Posted in | News | Nanomaterials

New Discovery Renders Liquid Nanofoam Flexible and Reusable for Applications in Sports and Wearable Technology

Scientists at the Michigan State University have made a ground-breaking discovery while designing a reusable liquid nanofoam material for football helmets, which could push the material closer to real-world use in a range of applications.

New Discovery Renders Liquid Nanofoam Flexible and Reusable for Applications in Sports and Wearable Technology.
This graphic shows how the liquid nanofoam acts like a solid, "stretches" and flows out of the nanopore tube. Potential applications of the reusable pads include football helmets and wearable technology. Image Credit: Mingzhe Li.

Weiyi Lu, an associate professor in the Department of Civil and Environmental Engineering, and his research associate, Mingzhe Li, discovered that liquid flowing into a nanopore behaves a lot like a solid. The liquid pulls itself apart similar to pulling apart a piece of saltwater taffy forming a thin “neck” in the center of the nanopore that ultimately breaks, resulting in the liquid flowing out of opposite ends of the nanopore.

This discovery will have a major effect on the model design of liquid nanopore pads that aim to be more effective and stronger than foam pads.

From previous research, we knew how the liquid flowed into the nanopores and now, we know how it flows out.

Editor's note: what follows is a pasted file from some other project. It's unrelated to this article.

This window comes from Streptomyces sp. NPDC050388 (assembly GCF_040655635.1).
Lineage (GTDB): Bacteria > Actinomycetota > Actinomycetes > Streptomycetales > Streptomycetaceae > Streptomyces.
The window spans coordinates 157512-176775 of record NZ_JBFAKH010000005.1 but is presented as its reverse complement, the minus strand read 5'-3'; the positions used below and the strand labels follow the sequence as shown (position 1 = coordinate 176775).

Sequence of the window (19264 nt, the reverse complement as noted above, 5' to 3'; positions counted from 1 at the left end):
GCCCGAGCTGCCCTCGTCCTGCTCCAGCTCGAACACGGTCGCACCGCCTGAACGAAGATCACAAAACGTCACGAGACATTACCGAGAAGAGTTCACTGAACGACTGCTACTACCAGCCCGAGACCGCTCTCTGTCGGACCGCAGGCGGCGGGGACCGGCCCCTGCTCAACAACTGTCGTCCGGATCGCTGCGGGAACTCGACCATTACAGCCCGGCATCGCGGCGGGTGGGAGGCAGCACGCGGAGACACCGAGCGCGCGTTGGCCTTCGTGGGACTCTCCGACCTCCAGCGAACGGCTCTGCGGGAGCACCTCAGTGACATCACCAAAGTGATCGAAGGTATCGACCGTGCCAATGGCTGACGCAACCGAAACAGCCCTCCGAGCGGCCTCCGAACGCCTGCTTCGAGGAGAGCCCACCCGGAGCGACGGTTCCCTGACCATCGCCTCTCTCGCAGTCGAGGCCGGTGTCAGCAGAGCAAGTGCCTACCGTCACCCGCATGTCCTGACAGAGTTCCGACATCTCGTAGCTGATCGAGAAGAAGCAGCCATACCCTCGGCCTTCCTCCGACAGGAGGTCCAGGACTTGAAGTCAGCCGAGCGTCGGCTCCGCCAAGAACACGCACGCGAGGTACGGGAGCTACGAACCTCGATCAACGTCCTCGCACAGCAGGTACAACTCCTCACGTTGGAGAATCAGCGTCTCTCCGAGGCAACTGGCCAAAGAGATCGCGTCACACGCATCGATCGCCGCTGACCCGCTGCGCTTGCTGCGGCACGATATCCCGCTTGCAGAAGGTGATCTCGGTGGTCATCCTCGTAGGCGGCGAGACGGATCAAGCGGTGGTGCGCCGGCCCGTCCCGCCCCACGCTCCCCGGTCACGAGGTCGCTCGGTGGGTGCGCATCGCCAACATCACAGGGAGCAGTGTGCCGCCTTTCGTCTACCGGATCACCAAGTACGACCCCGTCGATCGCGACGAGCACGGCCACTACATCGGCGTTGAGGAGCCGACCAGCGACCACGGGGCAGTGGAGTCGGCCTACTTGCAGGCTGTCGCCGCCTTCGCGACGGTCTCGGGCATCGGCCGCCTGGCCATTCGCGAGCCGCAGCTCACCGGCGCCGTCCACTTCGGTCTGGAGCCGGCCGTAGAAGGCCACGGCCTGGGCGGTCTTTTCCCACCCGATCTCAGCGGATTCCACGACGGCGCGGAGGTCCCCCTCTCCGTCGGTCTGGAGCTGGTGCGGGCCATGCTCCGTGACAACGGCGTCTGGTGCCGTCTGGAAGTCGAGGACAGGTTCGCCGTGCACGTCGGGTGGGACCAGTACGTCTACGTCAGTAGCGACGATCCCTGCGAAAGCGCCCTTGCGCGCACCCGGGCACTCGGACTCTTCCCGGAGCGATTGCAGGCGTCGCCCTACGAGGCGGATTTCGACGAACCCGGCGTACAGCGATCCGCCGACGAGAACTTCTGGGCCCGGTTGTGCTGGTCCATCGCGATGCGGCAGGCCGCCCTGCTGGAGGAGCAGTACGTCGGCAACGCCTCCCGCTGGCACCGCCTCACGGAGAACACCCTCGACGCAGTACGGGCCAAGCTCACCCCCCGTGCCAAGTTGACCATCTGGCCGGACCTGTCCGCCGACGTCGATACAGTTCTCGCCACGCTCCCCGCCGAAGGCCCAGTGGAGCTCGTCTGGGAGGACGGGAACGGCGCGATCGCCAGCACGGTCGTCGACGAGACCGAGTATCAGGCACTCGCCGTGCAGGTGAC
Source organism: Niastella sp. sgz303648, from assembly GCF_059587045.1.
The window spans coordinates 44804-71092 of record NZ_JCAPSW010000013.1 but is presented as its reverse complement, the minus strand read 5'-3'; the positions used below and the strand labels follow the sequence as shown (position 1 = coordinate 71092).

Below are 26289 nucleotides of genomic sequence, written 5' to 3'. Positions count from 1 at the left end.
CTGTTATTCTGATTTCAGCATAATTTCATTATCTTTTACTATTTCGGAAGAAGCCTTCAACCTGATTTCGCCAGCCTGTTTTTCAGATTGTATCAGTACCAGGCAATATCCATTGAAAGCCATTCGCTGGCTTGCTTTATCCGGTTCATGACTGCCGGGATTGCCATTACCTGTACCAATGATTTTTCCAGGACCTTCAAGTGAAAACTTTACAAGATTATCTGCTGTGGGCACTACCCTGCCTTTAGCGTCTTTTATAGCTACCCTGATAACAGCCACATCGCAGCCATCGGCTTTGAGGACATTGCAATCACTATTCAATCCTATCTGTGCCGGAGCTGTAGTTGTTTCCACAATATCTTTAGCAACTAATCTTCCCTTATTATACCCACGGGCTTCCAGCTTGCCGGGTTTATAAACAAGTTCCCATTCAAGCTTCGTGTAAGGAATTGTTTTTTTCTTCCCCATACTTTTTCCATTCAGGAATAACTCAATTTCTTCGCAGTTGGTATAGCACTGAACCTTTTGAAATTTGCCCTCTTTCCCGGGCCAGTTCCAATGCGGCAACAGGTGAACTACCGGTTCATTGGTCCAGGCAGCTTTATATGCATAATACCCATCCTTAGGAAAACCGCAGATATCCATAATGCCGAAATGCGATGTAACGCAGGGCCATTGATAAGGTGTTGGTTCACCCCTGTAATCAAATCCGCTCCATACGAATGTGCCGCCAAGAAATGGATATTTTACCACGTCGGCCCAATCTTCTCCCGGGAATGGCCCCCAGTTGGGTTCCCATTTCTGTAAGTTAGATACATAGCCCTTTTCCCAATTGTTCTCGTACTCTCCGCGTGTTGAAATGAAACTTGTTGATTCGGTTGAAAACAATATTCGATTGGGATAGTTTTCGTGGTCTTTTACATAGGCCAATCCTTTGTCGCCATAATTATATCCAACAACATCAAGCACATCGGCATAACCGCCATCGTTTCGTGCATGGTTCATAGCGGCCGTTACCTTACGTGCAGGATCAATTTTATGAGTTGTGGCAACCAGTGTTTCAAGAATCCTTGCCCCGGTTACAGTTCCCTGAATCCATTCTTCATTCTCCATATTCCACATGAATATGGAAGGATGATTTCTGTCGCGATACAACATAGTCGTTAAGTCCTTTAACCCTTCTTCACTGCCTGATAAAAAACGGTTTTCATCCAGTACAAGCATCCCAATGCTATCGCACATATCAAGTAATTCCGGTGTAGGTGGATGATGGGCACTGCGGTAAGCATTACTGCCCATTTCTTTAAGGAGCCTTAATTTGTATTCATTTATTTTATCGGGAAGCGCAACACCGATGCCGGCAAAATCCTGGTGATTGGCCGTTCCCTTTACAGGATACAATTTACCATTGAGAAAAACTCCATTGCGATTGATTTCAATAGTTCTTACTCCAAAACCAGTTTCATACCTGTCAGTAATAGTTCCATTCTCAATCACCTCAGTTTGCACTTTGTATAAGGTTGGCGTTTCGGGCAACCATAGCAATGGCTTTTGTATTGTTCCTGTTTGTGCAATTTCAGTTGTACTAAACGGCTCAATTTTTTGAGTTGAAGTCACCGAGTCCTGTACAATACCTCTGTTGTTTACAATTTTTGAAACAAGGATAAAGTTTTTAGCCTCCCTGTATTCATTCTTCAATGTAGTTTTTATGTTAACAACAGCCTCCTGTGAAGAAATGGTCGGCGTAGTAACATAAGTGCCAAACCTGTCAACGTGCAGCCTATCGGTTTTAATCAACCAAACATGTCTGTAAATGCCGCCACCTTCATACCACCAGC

Weiyi Lu, Associate Professor, Department of Civil and Environmental Engineering, Michigan State University

The laboratory experiments and the replication work of Baoxing Xu, an associate professor at the University of Virginia, and Yuan Gao, a postdoctoral scholar at the University of Illinois at Urbana–Champaign, helped make this significant discovery.

This new discovery means that the liquid nanopore material can match the goal of being flexible, reusable and more comfortable. Future liquid nanofoam devices can have possible applications in places beyond the football field, in cars and wearable devices to track health conditions.

The study was published in the December 15th issue of the journal Matter.

Journal Reference:

Gao, Y., et al. (2021) Anomalous solid-like necking of confined water outflow in hydrophobic nanopores. Matter.

Tell Us What You Think

Do you have a review, update or anything you would like to add to this news story?

Leave your feedback
Your comment type

While we only use edited and approved content for Azthena answers, it may on occasions provide incorrect responses. Please confirm any data provided with the related suppliers or authors. We do not provide medical advice, if you search for medical information you must always consult a medical professional before acting on any information provided.

Your questions, but not your email details will be shared with OpenAI and retained for 30 days in accordance with their privacy principles.

Please do not ask questions that use sensitive or confidential information.

Read the full Terms & Conditions.